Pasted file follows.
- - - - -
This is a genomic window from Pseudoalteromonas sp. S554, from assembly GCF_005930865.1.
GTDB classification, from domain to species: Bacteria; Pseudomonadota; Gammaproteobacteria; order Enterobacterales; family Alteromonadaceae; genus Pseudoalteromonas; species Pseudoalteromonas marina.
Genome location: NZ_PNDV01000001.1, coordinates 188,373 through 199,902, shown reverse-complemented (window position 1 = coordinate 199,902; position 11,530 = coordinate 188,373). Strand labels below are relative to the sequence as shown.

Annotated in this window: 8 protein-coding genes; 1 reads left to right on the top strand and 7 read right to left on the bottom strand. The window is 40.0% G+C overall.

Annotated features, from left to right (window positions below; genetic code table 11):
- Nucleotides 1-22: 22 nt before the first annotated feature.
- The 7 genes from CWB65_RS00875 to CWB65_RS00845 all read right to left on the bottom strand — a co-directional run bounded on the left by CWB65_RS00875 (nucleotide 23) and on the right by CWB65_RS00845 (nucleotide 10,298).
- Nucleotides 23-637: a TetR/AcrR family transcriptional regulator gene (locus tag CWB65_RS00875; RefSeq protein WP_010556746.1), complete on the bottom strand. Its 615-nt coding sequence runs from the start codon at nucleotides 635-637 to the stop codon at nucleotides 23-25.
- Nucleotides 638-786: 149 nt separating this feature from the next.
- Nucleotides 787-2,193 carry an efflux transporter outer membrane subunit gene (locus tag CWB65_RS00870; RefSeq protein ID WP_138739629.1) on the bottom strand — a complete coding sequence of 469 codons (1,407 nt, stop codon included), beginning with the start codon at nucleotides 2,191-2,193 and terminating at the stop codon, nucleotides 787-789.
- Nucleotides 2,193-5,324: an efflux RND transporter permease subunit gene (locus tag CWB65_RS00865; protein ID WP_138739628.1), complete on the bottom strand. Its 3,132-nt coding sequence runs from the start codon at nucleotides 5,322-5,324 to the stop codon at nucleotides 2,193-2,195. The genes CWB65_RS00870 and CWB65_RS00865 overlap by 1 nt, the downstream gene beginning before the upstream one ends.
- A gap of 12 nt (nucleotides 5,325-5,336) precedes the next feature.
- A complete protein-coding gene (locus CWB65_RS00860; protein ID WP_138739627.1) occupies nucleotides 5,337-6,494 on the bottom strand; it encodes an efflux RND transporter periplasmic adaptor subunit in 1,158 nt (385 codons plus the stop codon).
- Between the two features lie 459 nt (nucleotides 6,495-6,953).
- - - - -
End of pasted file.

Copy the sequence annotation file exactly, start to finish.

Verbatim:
This is a genomic window from Pseudoalteromonas sp. S554, from assembly GCF_005930865.1.
GTDB classification, from domain to species: Bacteria; Pseudomonadota; Gammaproteobacteria; order Enterobacterales; family Alteromonadaceae; genus Pseudoalteromonas; species Pseudoalteromonas marina.
Genome location: NZ_PNDV01000001.1, coordinates 188,373 through 199,902, shown reverse-complemented (window position 1 = coordinate 199,902; position 11,530 = coordinate 188,373). Strand labels below are relative to the sequence as shown.

Annotated in this window: 8 protein-coding genes; 1 reads left to right on the top strand and 7 read right to left on the bottom strand. The window is 40.0% G+C overall.

Annotated features, from left to right (window positions below; genetic code table 11):
- Nucleotides 1-22: 22 nt before the first annotated feature.
- The 7 genes from CWB65_RS00875 to CWB65_RS00845 all read right to left on the bottom strand — a co-directional run bounded on the left by CWB65_RS00875 (nucleotide 23) and on the right by CWB65_RS00845 (nucleotide 10,298).
- Nucleotides 23-637: a TetR/AcrR family transcriptional regulator gene (locus tag CWB65_RS00875; RefSeq protein WP_010556746.1), complete on the bottom strand. Its 615-nt coding sequence runs from the start codon at nucleotides 635-637 to the stop codon at nucleotides 23-25.
- Nucleotides 638-786: 149 nt separating this feature from the next.
- Nucleotides 787-2,193 carry an efflux transporter outer membrane subunit gene (locus tag CWB65_RS00870; RefSeq protein ID WP_138739629.1) on the bottom strand — a complete coding sequence of 469 codons (1,407 nt, stop codon included), beginning with the start codon at nucleotides 2,191-2,193 and terminating at the stop codon, nucleotides 787-789.
- Nucleotides 2,193-5,324: an efflux RND transporter permease subunit gene (locus tag CWB65_RS00865; protein ID WP_138739628.1), complete on the bottom strand. Its 3,132-nt coding sequence runs from the start codon at nucleotides 5,322-5,324 to the stop codon at nucleotides 2,193-2,195. The genes CWB65_RS00870 and CWB65_RS00865 overlap by 1 nt, the downstream gene beginning before the upstream one ends.
- A gap of 12 nt (nucleotides 5,325-5,336) precedes the next feature.
- A complete protein-coding gene (locus CWB65_RS00860; protein ID WP_138739627.1) occupies nucleotides 5,337-6,494 on the bottom strand; it encodes an efflux RND transporter periplasmic adaptor subunit in 1,158 nt (385 codons plus the stop codon).
- Between the two features lie 459 nt (nucleotides 6,495-6,953).